The good news: Belief in Young Earth Creationism is at an all-time low!
The bad news: Belief in Young Earth Creationism is still twice as popular as acceptance of evolution by natural selection.
Gallup announced the new numbers today:
The percentage of U.S. adults who believe that God created humans in their present form at some time within the last 10,000 years or so — the strict creationist view — has reached a new low. Thirty-eight percent of U.S. adults now accept creationism, while 57% believe in some form of evolution — either God-guided or not — saying man developed over millions of years from less advanced forms of life.
This is the first time since 1982 — when Gallup began asking this question using this wording — that belief in God’s direct creation of man has not been the outright most-common response. Overall, roughly three-quarters of Americans believe God was involved in man’s creation — whether that be the creationist view based on the Bible or the view that God guided the evolutionary process, outlined by scientist Charles Darwin and others. Since 1982, agreement with the “secular” viewpoint, meaning humans evolved from lower life forms without any divine intervention, has doubled.
And while 38% of Americans accept God-guided evolution, there’s no reason to think that God has a role in the process. That’s just a way for religious people to reconcile their irrational beliefs with reality.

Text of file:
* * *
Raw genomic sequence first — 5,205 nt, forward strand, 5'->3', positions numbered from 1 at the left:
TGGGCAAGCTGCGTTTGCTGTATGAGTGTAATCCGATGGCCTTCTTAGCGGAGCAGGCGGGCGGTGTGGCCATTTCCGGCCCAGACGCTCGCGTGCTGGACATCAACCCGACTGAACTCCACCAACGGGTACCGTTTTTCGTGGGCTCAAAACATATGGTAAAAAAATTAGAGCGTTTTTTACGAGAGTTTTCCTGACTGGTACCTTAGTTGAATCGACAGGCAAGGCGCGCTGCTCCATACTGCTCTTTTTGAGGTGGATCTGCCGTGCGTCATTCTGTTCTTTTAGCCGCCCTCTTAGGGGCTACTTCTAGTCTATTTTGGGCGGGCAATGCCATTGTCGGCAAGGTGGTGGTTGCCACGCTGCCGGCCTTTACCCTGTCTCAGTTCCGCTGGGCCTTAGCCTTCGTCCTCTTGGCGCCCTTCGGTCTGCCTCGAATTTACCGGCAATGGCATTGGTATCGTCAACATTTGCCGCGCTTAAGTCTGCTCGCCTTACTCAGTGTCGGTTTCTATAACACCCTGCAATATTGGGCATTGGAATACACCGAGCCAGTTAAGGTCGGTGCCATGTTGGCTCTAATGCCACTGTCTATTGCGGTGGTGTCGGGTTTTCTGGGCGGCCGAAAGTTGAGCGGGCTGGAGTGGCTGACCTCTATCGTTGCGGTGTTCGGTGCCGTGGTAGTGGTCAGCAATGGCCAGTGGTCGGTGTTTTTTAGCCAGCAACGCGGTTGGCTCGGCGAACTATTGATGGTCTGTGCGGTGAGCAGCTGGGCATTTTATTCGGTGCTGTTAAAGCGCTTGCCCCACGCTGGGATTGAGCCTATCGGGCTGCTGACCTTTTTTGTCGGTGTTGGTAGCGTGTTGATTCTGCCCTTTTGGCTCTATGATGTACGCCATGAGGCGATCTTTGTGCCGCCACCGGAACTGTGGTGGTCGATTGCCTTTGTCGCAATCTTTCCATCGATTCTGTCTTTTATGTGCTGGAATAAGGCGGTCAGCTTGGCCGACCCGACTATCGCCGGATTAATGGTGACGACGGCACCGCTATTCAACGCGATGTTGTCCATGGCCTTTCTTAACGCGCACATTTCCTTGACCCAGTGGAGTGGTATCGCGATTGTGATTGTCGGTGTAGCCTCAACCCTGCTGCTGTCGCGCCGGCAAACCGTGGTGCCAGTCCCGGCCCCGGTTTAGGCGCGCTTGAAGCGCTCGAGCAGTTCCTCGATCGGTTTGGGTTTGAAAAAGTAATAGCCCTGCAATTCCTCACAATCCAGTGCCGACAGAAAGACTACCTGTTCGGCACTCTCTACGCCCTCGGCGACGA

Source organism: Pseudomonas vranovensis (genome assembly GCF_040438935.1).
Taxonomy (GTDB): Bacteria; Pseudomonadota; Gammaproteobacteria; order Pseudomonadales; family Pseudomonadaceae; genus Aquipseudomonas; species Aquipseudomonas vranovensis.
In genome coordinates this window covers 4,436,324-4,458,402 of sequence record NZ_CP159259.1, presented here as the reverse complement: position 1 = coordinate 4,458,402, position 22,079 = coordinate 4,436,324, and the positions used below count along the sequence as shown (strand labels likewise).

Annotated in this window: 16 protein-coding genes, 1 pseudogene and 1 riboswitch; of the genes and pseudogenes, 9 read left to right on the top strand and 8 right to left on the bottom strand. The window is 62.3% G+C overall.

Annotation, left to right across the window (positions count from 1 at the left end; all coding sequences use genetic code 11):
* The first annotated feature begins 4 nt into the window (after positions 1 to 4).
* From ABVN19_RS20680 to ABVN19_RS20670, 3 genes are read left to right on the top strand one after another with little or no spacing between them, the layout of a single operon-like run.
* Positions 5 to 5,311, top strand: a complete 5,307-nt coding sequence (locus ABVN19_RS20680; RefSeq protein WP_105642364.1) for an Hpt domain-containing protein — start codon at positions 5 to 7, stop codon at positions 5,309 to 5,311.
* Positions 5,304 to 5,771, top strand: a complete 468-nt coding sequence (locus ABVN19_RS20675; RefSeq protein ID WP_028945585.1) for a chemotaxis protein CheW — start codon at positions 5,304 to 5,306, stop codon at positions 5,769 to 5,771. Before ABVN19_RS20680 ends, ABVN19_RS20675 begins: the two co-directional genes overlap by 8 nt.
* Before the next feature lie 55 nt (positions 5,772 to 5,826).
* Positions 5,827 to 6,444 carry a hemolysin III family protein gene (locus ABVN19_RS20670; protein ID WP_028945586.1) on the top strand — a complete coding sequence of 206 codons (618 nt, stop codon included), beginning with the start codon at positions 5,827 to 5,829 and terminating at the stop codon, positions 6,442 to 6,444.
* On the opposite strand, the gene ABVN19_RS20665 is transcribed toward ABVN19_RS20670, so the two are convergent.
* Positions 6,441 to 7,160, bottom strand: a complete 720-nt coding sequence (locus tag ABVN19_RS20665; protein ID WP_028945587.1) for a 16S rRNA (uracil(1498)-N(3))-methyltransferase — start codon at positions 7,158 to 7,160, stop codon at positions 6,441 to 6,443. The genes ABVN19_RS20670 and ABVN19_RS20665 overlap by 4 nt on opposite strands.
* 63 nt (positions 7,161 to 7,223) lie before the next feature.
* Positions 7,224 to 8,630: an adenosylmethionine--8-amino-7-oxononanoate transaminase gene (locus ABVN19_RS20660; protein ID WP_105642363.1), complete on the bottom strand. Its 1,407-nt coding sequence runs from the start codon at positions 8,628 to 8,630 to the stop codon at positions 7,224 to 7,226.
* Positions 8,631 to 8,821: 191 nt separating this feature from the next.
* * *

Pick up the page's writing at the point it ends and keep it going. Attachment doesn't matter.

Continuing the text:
Gallup also noted, not surprisingly, that people with less formal education were more likely to believe Ken Ham‘s version of how we came to exist over that of actual scientists. 48% of people with only a high school degree at best accept Young Earth Creationism compared to 21% of postgraduates.
And, of course, the more often you go to church, the more likely you are to reject what scientists say:
… 65% of those who attend church weekly believe in the creationist view, while those who attend church less regularly have less consensus on the question of human origins.
We still have a lot of work to do. And we’ll have to do it in an environment where church leaders and government officials are all doing their part in spreading this misinformation.